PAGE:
Lincoln Calling lost one of its headliners for the second time in as many years when Charles Bradley canceled all of his upcoming tour dates last week.
The soul singer, who was to top the bill at Lincoln Calling 2016, canceled his appearance at last fall’s festival when he was diagnosed with stomach cancer. After undergoing treatment, Bradley returned to the road this spring and booked shows throughout the year, including a makeup Lincoln Calling appearance.
Recently Bradley had begun to feel rundown while on tour and learned that cancer had spread to his liver, although it had not spread to his stomach. He is taking time off for treatment and recovery.
"I love all of you out there that made my dreams come true,” Bradley said in a statement released by his publicist. “When I come back, I'll come back strong, with God's love. With God's will, I'll be back soon."
Bradley and His Extraordinaires were slated to play Duffy’s Tavern Outback, one of Lincoln Calling’s largest venues, on Sept. 29, the second night of the three-night multi-venue festival. Angel Olsen is to cap the festival that night at the Bourbon Theatre.
Single-day and three-day tickets for the festival, which will also feature Best Coast and Charli XCX as headliners, are on sale at lincolncalling.com.
Dylan, Staples to play Omaha
In June 2016, Bob Dylan showed himself to be an impressive interpreter of popular song in a near perfect show at Pinewood Bowl that drew primarily from “Shadows in the Night” and “Fallen Angels,” his albums drawn from the Great American Songbook, as well as “Tempest,” his most recent record of original compositions.
On Oct. 23, Dylan and his fine band will return to Nebraska to play a concert at Omaha’s CenturyLink Center with another album of standards, this year’s three-LP set “Triplicate,” to provide more songs for the set.
As was the case at Pinewood, Mavis Staples will open the Omaha show. Staples is slated to release “If All I Was Was Black,” a record written for her and produced by Wilco’s Jeff Tweedy on Nov. 17.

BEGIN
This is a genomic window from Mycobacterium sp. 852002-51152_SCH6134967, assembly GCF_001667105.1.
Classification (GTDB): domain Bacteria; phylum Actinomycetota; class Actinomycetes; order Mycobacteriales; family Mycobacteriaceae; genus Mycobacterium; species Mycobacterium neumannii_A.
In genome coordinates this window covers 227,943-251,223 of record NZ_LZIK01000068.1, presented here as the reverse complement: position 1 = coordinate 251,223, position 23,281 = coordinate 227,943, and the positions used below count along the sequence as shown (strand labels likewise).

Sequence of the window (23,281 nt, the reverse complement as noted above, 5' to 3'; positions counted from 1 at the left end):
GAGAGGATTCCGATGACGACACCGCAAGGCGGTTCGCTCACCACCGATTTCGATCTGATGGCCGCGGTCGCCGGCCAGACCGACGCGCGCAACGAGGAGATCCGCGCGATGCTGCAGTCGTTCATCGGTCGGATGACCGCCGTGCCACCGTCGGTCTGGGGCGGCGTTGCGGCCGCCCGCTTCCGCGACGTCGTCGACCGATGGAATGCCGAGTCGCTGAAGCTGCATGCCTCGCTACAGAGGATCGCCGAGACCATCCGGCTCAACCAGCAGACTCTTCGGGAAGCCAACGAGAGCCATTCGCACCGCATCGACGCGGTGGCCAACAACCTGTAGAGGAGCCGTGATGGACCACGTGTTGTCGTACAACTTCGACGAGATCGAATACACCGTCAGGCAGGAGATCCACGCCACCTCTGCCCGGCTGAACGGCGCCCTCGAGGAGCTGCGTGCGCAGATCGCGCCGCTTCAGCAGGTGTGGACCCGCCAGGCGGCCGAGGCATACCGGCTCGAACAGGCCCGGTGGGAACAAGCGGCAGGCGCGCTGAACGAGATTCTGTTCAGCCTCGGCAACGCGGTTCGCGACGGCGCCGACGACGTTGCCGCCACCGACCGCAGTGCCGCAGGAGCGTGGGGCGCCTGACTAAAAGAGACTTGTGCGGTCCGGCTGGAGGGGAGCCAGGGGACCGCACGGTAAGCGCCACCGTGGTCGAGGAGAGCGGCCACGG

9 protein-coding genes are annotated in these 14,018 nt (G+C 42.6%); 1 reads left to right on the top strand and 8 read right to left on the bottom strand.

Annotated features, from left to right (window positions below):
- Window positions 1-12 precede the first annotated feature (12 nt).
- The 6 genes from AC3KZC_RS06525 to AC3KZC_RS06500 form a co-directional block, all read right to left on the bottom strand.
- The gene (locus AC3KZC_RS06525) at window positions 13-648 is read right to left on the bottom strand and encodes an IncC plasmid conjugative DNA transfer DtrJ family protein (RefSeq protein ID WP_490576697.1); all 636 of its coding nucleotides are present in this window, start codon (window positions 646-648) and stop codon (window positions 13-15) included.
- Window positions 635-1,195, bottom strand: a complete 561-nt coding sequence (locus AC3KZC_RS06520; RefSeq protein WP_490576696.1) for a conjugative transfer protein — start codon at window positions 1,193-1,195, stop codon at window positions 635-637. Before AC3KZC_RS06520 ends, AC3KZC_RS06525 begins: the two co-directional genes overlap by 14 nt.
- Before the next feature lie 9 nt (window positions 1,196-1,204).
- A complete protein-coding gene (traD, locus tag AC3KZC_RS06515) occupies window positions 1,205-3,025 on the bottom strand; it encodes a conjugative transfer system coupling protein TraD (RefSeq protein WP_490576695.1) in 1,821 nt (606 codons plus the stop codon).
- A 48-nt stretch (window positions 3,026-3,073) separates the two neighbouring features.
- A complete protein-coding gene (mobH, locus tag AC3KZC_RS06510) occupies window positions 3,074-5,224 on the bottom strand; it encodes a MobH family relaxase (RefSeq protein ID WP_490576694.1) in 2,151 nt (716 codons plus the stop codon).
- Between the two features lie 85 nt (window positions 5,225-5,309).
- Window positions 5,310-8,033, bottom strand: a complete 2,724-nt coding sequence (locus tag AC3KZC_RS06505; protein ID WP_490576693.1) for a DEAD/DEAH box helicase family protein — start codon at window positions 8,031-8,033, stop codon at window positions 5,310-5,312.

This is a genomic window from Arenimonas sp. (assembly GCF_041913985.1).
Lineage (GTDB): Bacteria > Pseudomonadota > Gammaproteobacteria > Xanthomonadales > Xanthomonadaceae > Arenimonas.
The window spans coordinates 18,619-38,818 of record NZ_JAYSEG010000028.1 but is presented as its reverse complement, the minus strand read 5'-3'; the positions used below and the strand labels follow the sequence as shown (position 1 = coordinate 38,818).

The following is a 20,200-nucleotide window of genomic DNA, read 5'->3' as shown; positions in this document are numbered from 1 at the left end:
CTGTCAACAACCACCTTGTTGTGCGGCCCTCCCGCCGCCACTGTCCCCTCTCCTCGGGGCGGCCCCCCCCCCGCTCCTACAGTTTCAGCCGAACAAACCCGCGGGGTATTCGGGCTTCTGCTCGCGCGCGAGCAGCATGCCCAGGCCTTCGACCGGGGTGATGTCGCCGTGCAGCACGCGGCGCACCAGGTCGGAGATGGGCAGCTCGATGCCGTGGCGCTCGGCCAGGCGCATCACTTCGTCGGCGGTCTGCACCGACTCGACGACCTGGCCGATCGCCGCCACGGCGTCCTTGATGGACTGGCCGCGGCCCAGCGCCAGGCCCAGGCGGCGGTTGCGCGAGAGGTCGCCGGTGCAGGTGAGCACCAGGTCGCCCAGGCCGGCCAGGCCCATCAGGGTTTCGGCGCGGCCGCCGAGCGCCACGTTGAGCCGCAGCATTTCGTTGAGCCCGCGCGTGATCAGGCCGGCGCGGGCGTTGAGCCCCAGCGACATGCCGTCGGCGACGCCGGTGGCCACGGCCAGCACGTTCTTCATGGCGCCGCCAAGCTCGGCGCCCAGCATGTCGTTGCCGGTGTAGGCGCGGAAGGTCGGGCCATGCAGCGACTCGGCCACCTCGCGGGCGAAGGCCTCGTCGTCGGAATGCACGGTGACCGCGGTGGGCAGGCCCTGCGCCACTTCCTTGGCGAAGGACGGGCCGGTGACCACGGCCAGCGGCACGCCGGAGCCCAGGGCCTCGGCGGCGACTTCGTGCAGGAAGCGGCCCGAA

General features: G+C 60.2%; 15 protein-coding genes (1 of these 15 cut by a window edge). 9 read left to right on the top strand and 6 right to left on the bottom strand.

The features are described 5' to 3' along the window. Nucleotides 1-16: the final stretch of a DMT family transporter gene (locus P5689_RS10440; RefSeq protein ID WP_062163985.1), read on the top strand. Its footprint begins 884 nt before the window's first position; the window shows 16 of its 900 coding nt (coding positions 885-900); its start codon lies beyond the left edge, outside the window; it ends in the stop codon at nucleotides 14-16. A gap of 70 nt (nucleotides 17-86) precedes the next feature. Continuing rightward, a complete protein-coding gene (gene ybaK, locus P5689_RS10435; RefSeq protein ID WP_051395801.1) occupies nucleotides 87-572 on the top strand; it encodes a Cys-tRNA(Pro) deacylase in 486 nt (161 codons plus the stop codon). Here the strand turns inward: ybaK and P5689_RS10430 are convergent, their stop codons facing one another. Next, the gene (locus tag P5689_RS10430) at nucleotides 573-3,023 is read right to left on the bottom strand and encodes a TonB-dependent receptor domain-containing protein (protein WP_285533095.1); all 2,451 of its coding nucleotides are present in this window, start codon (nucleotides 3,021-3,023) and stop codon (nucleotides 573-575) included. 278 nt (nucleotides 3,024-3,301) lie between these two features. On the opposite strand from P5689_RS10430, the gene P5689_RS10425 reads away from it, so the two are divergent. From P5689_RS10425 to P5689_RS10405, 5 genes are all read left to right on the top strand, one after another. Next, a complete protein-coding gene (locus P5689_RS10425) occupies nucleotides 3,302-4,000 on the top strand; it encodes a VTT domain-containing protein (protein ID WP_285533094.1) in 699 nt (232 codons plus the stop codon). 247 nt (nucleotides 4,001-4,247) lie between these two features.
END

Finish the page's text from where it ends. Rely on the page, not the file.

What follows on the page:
Tickets for the show go on sale at 10 a.m. Saturday at ticketmaster.com or by phone at 800-745-3000.
Some Thoughts On X
For somewhere around 90 minutes Monday (I was too caught up to keep precise track), X delivered one of the best rock ‘n' roll shows I’ve seen around here in some months and one of the top performances I’ve seen from the L.A. punk rock quartet.
That’s even more impressive given the fact that X is celebrating its 40th anniversary and could easily be resting on its laurels. But its musical assault has never been stronger and couldn’t be faster than it was Monday -- much to the delight of the Waiting Room audience and, it appeared, to the band.
Billy Zoom is one of the great rock ‘n’ roll guitarists. Sitting on the right side of the stage rather than posed in his unmoving wide stance, a concession to his recovery from a bout with cancer a couple of years ago, Zoom spit out '50s rooted rhythms and blazing licks through the show and played a couple of soulful sax solos as well.
The night’s two covers -- a frenetic take on Jerry Lee Lewis’s “Breathless” and a raw run through The Doors's “Soul Kitchen” -- revealed the essence of X -- save for one key element. “Breathless” confirmed that X’s punk rock is, essentially, rockabilly on speed. “Soul Kitchen” confirmed the band’s Los Angeles vision of the world. The final element, the off-kilter harmonies and dueling lead vocals of John Doe and Exene Cervenka.
For those who care about such matters, X played everything you’d hope to hear -- had some peaks with “The New World” (which was a Reagan-era protest song that resonates today (key line: "It was better before they voted for what’s his name/this is supposed to be the new world") , a fresh take on “The Unheard Music” thanks to drummer D.J. Bonebrake on vibes and the blistering runs of “Los Angeles,” “Your Phone’s Off The Hook, But You’re Not” and “Johnny Hit And Run Pauline.”